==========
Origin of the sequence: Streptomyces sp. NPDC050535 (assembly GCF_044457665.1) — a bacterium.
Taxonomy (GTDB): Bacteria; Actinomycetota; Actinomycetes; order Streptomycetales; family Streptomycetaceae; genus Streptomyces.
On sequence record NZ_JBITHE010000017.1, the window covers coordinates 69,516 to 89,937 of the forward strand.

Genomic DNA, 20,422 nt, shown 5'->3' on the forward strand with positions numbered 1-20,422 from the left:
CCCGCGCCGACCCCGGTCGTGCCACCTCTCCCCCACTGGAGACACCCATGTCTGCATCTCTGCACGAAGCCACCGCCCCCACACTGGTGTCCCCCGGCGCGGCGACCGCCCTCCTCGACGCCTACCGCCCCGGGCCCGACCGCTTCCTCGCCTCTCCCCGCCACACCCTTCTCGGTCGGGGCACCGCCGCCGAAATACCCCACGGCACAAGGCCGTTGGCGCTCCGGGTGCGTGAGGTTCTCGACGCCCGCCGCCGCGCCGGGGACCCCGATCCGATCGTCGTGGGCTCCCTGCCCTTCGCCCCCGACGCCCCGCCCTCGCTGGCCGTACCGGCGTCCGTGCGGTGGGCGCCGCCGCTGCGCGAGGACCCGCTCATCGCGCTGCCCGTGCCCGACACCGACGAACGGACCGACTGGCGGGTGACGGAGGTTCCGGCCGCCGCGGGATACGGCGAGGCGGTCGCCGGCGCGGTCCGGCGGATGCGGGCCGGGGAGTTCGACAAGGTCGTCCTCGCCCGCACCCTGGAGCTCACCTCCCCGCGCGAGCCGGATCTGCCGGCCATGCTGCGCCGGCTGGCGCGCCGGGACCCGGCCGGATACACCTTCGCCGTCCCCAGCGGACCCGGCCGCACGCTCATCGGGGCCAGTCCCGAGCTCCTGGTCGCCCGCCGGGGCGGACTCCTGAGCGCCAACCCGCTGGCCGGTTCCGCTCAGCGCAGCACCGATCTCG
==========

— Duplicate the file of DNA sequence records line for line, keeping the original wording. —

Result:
Origin of the sequence: Streptomyces sp. NPDC050535 (assembly GCF_044457665.1) — a bacterium.
Taxonomy (GTDB): Bacteria; Actinomycetota; Actinomycetes; order Streptomycetales; family Streptomycetaceae; genus Streptomyces.
On sequence record NZ_JBITHE010000017.1, the window covers coordinates 69,516 to 89,937 of the forward strand.

Genomic DNA, 20,422 nt, shown 5'->3' on the forward strand with positions numbered 1-20,422 from the left:
CCCGCGCCGACCCCGGTCGTGCCACCTCTCCCCCACTGGAGACACCCATGTCTGCATCTCTGCACGAAGCCACCGCCCCCACACTGGTGTCCCCCGGCGCGGCGACCGCCCTCCTCGACGCCTACCGCCCCGGGCCCGACCGCTTCCTCGCCTCTCCCCGCCACACCCTTCTCGGTCGGGGCACCGCCGCCGAAATACCCCACGGCACAAGGCCGTTGGCGCTCCGGGTGCGTGAGGTTCTCGACGCCCGCCGCCGCGCCGGGGACCCCGATCCGATCGTCGTGGGCTCCCTGCCCTTCGCCCCCGACGCCCCGCCCTCGCTGGCCGTACCGGCGTCCGTGCGGTGGGCGCCGCCGCTGCGCGAGGACCCGCTCATCGCGCTGCCCGTGCCCGACACCGACGAACGGACCGACTGGCGGGTGACGGAGGTTCCGGCCGCCGCGGGATACGGCGAGGCGGTCGCCGGCGCGGTCCGGCGGATGCGGGCCGGGGAGTTCGACAAGGTCGTCCTCGCCCGCACCCTGGAGCTCACCTCCCCGCGCGAGCCGGATCTGCCGGCCATGCTGCGCCGGCTGGCGCGCCGGGACCCGGCCGGATACACCTTCGCCGTCCCCAGCGGACCCGGCCGCACGCTCATCGGGGCCAGTCCCGAGCTCCTGGTCGCCCGCCGGGGCGGACTCCTGAGCGCCAACCCGCTGGCCGGTTCCGCTCAGCGCAGCACCGATCTCG